“You guys are needed back at the shop, stat,” the guy said.
“Can we finish dinner?” I asked. The mess hall had Korean servers and cooks, and the was no shop talk allowed at any time.
“No, we need all hands on deck immediately,” the runner said.
Climbing the hill back to the operations building in the afternoon heat was not the most pleasant exercise method. But the gem at the end was an air-conditioned building, so that made the task bearable.
When we checked in through the security gate, the guard said, “You guys had better hurry.”
We walked into a completely dark operations building. The smell of burnt power supplies was overwhelming.
“What happened?” I asked the trick chief.
Mr. Neal almost ran over me as he rushed through the door of the operations building.
“What happened?” Mr. Neal asked.
“Every light bulb in the building is burned out,” the trick chief said. “Even the light bulbs in the comm center. Apparently, their lights are not hooked into their emergency power supply. And almost every piece of equipment has a blown power supply.”
“That doesn’t answer the question,” Mr. Neal said. “I want to know what happened.”
“Apparently, when Dumb and Dumber switched the site to emergency power, they hadn’t stabilized the generator. It dieseled on them, and it must have put three or four hundred volts of power into the building. They hadn’t told anybody they were making the switch, so all the equipment was still turned on and operating. Most of the power supplies are toast, as you can smell.”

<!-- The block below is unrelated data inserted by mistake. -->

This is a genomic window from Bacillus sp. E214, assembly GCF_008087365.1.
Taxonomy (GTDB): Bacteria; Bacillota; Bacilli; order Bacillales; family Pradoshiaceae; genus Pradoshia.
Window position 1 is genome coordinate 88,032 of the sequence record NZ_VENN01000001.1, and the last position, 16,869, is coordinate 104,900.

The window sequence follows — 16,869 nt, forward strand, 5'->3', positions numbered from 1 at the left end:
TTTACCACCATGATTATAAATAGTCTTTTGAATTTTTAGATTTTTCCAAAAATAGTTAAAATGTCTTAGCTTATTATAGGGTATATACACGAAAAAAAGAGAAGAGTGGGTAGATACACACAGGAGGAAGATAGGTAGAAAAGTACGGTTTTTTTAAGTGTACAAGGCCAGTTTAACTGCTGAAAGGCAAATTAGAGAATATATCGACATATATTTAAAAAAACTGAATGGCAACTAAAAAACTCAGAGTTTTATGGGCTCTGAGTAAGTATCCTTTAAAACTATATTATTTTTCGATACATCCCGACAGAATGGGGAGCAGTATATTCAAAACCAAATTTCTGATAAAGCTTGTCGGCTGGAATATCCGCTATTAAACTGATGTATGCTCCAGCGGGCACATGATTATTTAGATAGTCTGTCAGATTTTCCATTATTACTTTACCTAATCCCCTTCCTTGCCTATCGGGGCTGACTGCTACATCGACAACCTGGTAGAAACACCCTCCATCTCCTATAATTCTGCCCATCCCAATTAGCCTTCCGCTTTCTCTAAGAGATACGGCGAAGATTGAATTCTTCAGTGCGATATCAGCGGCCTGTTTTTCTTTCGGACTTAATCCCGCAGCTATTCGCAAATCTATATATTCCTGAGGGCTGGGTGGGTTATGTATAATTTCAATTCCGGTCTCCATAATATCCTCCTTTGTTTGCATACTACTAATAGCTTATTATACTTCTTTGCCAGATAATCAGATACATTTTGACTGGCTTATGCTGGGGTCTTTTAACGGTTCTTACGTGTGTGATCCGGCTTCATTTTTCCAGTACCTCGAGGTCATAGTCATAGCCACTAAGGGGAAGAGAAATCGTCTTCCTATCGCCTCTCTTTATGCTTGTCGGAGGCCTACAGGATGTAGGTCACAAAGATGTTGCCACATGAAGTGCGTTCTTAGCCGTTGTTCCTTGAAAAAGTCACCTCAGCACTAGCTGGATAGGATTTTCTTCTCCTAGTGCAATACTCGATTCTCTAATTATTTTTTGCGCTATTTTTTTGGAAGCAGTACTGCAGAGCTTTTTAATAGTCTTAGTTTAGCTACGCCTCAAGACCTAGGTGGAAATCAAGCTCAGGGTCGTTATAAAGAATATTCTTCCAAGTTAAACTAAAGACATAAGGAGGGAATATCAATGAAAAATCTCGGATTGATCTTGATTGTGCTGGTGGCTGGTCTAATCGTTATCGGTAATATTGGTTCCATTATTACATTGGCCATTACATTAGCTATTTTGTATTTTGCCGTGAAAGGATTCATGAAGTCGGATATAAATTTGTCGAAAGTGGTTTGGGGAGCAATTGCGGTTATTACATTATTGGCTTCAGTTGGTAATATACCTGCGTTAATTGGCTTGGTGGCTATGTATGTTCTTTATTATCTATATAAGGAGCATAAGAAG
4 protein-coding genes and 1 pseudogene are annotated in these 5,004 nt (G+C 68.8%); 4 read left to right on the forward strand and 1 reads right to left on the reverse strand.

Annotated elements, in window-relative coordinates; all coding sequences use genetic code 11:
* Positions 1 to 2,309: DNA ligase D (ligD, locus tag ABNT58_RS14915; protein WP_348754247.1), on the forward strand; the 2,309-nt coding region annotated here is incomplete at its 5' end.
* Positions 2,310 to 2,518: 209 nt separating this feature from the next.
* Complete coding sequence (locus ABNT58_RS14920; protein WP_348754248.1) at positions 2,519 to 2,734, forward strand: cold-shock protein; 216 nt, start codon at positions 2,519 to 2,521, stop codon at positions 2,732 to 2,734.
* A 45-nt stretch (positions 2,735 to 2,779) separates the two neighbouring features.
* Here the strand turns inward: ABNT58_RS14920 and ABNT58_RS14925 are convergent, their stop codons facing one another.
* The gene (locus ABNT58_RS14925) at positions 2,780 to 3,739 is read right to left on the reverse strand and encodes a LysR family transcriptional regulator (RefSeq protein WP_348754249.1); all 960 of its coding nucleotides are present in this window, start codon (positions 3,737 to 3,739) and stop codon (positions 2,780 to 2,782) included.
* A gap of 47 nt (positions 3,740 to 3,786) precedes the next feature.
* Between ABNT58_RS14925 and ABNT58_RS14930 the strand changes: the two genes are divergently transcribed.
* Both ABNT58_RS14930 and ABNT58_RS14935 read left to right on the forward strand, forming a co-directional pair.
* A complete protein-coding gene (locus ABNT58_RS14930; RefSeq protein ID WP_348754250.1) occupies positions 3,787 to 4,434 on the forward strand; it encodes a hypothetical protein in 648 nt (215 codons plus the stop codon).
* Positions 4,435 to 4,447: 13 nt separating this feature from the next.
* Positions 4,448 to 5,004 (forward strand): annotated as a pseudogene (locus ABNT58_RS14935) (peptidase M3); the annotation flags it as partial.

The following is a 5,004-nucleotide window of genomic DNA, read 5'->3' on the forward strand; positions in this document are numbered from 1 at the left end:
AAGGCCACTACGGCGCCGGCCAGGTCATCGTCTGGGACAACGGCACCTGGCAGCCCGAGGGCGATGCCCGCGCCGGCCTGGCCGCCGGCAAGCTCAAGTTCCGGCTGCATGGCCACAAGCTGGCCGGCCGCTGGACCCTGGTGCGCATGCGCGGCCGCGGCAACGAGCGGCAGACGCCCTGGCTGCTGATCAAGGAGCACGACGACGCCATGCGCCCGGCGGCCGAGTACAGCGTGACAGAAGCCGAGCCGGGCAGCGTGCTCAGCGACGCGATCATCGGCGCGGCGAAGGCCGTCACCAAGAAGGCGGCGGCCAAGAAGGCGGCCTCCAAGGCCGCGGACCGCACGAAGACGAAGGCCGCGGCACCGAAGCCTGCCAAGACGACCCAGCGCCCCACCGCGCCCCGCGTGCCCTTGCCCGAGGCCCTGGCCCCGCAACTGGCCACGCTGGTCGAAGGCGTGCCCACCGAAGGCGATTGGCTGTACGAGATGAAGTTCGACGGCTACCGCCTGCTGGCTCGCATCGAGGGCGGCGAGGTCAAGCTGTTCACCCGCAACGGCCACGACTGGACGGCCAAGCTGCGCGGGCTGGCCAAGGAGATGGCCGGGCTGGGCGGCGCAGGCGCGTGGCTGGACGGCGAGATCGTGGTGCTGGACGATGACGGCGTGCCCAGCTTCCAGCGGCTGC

“I want those two out of operations,” Mr. Neal said to the trick chief. “They can pull weeds for the old man until they rotate out of here. And you knew they were not to do anything out of the shop. You are going to have some explaining to do.”
“They only have a couple of weeks before they rotate out of here,” the trick chief said.
“God, I hope they aren’t getting sent to Vietnam,” Mr. Neal said. “They will get a lot of guys killed down there if they pull a stunt like this. It is bad enough here. How long until we can get things back online, Larsen?”
“If we get some lightbulbs working, we can get some stations working in a couple of hours,” I said. “We are going to be limited on the supply end.”
“You let the operations officer select the stations he wants up first,” Mr. Neal said. “I will start working on the supply issues. We are probably going to have to bend a few of those Army rules.”
And so it began, nearly forty-eight hours of work before the operations were fully functional again. Then a few hours of sleep and a big party to celebrate the fix.
Dumb and Dumber were just gone. I have no idea what became of them, but they were shipped out to Seoul, I would guess.
Photo from Victor Hugo, seated, front left.